Stimulus Money Will Help With Rebuild of Glacier National Park's Going-to-the-Sun Road
More money is heading to Glacier National Park to help with the rebuild of the Going-to-the-Sun Road. However, that road construction means you'll be spending some time mired in construction delays while crossing the 50-mile-long road next year.
Park officials say the American Recovery and Reinvestment Act is funneling nearly $28 million to the ongoing Sun Road rehabilitation project. That money should speed up work on the historic road, according to Glacier Superintendent Chas Cartwright.
“This is truly a win-win scenario,” said the superintendent. “This short-term infusion of stimulus funding creates additional jobs and an investment in the area economy while allowing us to better plan for the long-term road work schedule. The stimulus funding for the next phase of work on the Sun Road (two-and-a-half miles between Logan Pass and Siyeh Bend) places additional challenges on project managers to ensure that this ‘shovel-ready’ work is completed in a timely manner while allowing summer visitors to travel the entire Sun Road and enjoy this National Historic Landmark.”
While the stimulus funding will enable the construction crews to proceed with two separate Sun Road projects simultaneously, it also means traffic delays throughout the 2010 season. The schedule adjustments, which take effect next summer, are intended to minimize impacts on the largest number of park visitors, while maximizing the amount of work being accomplished each season, the park said.
Here's a look at that schedule:
Daytime Work Schedule:
After numerous meetings with park stakeholders and the public over the last six months, Superintendent Cartwright announced that park visitors can expect an increase in overall potential delays from the current 30 minutes to a total of 40 minutes for a one-way trip across the entire Sun Road.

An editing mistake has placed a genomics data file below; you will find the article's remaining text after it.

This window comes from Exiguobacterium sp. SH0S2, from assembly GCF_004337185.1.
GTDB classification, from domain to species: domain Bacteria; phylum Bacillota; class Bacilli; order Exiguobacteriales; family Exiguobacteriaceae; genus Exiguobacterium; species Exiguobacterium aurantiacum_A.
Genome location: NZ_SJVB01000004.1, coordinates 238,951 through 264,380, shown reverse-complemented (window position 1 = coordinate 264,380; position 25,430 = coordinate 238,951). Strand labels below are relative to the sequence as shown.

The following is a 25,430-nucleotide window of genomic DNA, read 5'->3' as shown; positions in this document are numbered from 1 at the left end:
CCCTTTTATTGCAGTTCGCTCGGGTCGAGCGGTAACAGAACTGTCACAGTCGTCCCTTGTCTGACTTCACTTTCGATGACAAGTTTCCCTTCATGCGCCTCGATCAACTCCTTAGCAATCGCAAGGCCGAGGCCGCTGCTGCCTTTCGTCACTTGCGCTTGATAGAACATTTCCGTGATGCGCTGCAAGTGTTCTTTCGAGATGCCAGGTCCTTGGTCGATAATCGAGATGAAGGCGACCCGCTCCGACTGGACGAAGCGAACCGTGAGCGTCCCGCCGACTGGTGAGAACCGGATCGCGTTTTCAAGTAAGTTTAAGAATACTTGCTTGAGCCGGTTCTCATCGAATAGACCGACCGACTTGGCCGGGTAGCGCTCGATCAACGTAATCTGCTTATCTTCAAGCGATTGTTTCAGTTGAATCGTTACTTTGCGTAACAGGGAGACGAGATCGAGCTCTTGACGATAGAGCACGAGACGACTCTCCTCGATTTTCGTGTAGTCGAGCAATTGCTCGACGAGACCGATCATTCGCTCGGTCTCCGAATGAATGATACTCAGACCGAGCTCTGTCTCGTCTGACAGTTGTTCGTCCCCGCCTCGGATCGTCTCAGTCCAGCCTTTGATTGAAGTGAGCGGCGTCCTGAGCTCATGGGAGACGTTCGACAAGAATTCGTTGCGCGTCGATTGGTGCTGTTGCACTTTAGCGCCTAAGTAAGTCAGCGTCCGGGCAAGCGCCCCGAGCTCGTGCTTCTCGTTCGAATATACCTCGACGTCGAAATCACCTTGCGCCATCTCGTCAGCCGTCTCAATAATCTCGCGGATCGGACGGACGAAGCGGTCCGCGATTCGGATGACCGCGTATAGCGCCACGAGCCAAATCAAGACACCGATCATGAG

Nighttime Work Schedule:
Superintendent Cartwright noted that night work will be allowed during 2010 from 9 p.m. to 7 a.m. on the west side of the Continental Divide. No passage will be allowed through the construction zone during the entire 10-hour work shift. The road on the east side of the Divide will have the same nighttime restrictions, but there will be one short, 15-minute window for passage through the construction zone at 2 a.m.
Springtime Vehicle Traffic Projected Openings:
The earliest mid-June dates that the entire Sun Road may open to through vehicle traffic across Logan Pass will be targeted for the Friday before the third weekend in June. Jim Foster, the park’s chief of facility management, said “these June dates reflect the earliest possible date the entire Sun Road could open to vehicle traffic across Logan Pass. These projected dates are not hard opening dates since many factors outside of the NPS' control affect spring opening such as late spring weather conditions, plowing, avalanche danger, poor visibility, equipment breakdowns and/or unforeseen road damage.”
Fall Vehicle Traffic Restrictions:
Mid-September vehicle traffic restrictions across Logan Pass, which allow for accelerated road reconstruction during the shoulder season, are planned for the Monday following the third full weekend in September. These dates reflect a hard restriction to vehicle access from either Avalanche on the west side, or Jackson Glacier Overlook on the east side, depending on where the work is taking place that year. Access to Logan pass after the September restriction will be from either the east or west side, but not both sides. For instance, this fall the vehicle restriction was at Avalanche; vehicle access was provided to Logan Pass the east side of the park until Monday, October 19. Fall visitors may still drive to Jackson Glacier Overlook and Avalanche as long as weather and road conditions permit.
“Regardless of Sun Road rehabilitation work, weather permitting, Logan Pass remains accessible each year from at least one side until the Monday following the third full weekend of October," said Chief Foster. "Should snow storms and/or hazardous driving conditions prompt temporary restrictions prior to the projected October date; every effort is made to reopen to Logan Pass as conditions permit.”
For additional information about the Going-to-the-Sun Road Rehabilitation Project go to: http://www.nps.gov/glac/planyourvisit/eblast.htm.
To access the Going-to-the-Sun Road Rehabilitation Plan/Final Environmental Impact Statement (FEIS) go to: http://www.nps/gov/management/planning/html.
For current parkwide road conditions, visit: http://home.nps.gov/applications/glac/roadstatus/roadstatus.cfm.